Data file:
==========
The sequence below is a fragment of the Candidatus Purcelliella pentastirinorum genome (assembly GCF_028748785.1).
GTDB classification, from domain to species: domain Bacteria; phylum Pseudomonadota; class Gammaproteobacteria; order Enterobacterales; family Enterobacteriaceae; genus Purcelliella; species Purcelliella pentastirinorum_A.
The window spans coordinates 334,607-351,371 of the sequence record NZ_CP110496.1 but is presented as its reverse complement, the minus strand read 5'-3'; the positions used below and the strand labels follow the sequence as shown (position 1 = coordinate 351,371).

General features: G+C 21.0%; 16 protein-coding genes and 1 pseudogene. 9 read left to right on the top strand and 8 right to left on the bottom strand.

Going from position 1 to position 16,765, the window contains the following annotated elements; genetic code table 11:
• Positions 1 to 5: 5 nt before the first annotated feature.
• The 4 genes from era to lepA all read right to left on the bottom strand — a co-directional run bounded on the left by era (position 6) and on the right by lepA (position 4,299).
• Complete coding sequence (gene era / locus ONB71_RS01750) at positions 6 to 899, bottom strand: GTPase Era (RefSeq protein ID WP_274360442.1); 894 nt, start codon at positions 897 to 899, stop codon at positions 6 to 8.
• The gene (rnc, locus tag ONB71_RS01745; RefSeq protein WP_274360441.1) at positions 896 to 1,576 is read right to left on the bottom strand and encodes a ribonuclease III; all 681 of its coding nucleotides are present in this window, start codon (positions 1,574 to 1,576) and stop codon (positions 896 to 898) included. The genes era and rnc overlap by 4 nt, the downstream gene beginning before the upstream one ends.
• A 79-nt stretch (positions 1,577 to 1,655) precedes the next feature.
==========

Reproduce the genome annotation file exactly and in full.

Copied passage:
The sequence below is a fragment of the Candidatus Purcelliella pentastirinorum genome (assembly GCF_028748785.1).
GTDB classification, from domain to species: domain Bacteria; phylum Pseudomonadota; class Gammaproteobacteria; order Enterobacterales; family Enterobacteriaceae; genus Purcelliella; species Purcelliella pentastirinorum_A.
The window spans coordinates 334,607-351,371 of the sequence record NZ_CP110496.1 but is presented as its reverse complement, the minus strand read 5'-3'; the positions used below and the strand labels follow the sequence as shown (position 1 = coordinate 351,371).

General features: G+C 21.0%; 16 protein-coding genes and 1 pseudogene. 9 read left to right on the top strand and 8 right to left on the bottom strand.

Going from position 1 to position 16,765, the window contains the following annotated elements; genetic code table 11:
• Positions 1 to 5: 5 nt before the first annotated feature.
• The 4 genes from era to lepA all read right to left on the bottom strand — a co-directional run bounded on the left by era (position 6) and on the right by lepA (position 4,299).
• Complete coding sequence (gene era / locus ONB71_RS01750) at positions 6 to 899, bottom strand: GTPase Era (RefSeq protein ID WP_274360442.1); 894 nt, start codon at positions 897 to 899, stop codon at positions 6 to 8.
• The gene (rnc, locus tag ONB71_RS01745; RefSeq protein WP_274360441.1) at positions 896 to 1,576 is read right to left on the bottom strand and encodes a ribonuclease III; all 681 of its coding nucleotides are present in this window, start codon (positions 1,574 to 1,576) and stop codon (positions 896 to 898) included. The genes era and rnc overlap by 4 nt, the downstream gene beginning before the upstream one ends.
• A 79-nt stretch (positions 1,577 to 1,655) precedes the next feature.